That’s part of the reason why even though PCOS affects about 5 million women in the U.S., it can sometimes take years to get a diagnosis or helpful management plan, Blank says. Meeting with collaborative professionals can be a way for women to feel supported and find treatments that work. 

It also makes access to women’s health specialists more convenient, Heather Huddleston, MD, a member of Allara’s medical leadership team and director of the UCSF PCOS clinic and research program, tells Verywell. 

"There's not a lot of specialists or care providers that necessarily understand PCOS or have spent a lot of time thinking about the best ways to approach it," Huddleston says. "The vision of Allara to do that in a way that could reach a lot more people throughout the country, maybe in areas that are less well served by these types of providers—I thought that that was really exciting."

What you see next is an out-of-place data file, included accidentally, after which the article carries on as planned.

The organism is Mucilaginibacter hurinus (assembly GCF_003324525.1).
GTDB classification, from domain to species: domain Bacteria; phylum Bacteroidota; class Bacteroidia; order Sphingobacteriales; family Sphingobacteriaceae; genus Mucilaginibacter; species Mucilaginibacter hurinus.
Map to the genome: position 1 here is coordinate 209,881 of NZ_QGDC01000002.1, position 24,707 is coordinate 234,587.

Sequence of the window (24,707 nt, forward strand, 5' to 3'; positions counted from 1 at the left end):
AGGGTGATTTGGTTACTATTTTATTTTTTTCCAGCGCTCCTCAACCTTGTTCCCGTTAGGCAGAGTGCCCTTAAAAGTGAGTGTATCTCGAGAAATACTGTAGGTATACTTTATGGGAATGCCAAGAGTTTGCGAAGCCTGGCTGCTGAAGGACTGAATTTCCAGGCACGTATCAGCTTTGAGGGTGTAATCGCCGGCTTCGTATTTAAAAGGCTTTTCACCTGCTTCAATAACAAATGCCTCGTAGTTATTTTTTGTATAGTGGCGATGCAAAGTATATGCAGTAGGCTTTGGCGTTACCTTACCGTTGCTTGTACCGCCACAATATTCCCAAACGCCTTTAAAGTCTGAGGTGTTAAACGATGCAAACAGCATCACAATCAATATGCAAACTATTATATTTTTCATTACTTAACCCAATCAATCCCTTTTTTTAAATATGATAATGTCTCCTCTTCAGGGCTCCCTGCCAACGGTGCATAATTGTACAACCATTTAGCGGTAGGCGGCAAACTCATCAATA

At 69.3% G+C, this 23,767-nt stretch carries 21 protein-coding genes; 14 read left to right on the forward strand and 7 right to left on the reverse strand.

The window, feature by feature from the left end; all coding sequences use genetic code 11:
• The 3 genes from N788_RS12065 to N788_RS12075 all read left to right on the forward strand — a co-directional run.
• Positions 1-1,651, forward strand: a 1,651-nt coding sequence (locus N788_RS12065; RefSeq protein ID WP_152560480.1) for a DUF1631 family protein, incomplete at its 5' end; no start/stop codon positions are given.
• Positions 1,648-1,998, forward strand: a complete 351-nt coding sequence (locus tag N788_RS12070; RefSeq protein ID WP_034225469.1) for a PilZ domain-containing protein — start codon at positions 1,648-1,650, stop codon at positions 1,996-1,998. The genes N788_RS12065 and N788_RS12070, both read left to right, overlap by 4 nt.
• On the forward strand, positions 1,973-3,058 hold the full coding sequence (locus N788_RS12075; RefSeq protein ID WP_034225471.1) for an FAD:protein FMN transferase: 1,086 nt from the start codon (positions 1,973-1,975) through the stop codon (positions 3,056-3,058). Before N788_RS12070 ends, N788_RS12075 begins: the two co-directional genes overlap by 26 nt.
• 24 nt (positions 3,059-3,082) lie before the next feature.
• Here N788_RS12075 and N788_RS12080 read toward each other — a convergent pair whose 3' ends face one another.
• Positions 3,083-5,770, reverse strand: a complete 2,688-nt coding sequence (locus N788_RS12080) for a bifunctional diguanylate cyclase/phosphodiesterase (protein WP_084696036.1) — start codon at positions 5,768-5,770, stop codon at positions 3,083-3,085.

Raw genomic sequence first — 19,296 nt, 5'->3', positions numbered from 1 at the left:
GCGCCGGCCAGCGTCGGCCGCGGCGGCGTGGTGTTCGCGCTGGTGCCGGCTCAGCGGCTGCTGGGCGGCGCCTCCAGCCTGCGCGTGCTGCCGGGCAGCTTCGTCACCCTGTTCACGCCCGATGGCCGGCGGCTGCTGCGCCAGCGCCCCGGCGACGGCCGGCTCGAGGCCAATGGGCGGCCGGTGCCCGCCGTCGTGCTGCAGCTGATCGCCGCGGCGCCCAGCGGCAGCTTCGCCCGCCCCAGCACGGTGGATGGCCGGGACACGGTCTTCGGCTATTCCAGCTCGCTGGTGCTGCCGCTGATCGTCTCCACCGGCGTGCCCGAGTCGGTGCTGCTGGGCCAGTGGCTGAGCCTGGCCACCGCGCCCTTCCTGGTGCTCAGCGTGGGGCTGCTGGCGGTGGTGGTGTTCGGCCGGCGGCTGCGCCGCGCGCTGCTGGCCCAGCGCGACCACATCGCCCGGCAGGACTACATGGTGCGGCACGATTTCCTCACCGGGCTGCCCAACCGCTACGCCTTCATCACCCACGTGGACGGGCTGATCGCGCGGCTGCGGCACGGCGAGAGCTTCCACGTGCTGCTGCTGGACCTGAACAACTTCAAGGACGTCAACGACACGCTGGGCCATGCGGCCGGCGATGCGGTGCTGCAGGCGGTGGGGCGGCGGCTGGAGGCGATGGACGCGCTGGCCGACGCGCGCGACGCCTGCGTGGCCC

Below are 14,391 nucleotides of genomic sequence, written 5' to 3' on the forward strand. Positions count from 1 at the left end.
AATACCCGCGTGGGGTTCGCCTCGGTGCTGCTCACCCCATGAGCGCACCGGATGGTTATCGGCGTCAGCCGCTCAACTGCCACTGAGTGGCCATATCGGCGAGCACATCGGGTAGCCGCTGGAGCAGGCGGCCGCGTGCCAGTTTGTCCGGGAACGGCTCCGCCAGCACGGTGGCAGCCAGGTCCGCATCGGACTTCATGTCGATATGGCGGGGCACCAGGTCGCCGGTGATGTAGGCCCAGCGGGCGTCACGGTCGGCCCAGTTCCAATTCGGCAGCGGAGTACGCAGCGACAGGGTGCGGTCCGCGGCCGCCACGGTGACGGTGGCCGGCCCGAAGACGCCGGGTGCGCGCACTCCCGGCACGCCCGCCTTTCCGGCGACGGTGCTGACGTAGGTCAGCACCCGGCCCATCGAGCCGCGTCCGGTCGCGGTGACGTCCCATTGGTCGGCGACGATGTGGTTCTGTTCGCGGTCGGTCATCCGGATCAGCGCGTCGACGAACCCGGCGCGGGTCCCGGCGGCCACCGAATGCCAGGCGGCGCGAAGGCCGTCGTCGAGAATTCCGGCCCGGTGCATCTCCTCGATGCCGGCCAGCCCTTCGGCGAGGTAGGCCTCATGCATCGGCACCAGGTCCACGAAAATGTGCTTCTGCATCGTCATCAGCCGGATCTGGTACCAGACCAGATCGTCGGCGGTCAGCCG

Allara and the Growing World of Telehealth

Though telehealth has been around for decades, advancements in technology and the COVID-19 pandemic have made going to the doctor virtually all the more appealing. In many cases, it can save patients and doctors time and unnecessary risk, and can be a great substitute for or supplement to traditional in-person care. 

There are essentially two different kinds of telehealth, Blank explains. The first makes primary care more accessible and meets basic health needs. There are platforms like Amwell, Teladoc, or Doctor on Demand that allow patients to get in touch virtually with licensed healthcare professionals in their state and address things like pain management, mental health concerns, lab results, and more. Rory, a health company that Blank also co-founded before creating Allara, and many others like it specialize in shipping prescription drugs right to people’s front doors after meeting with doctors online.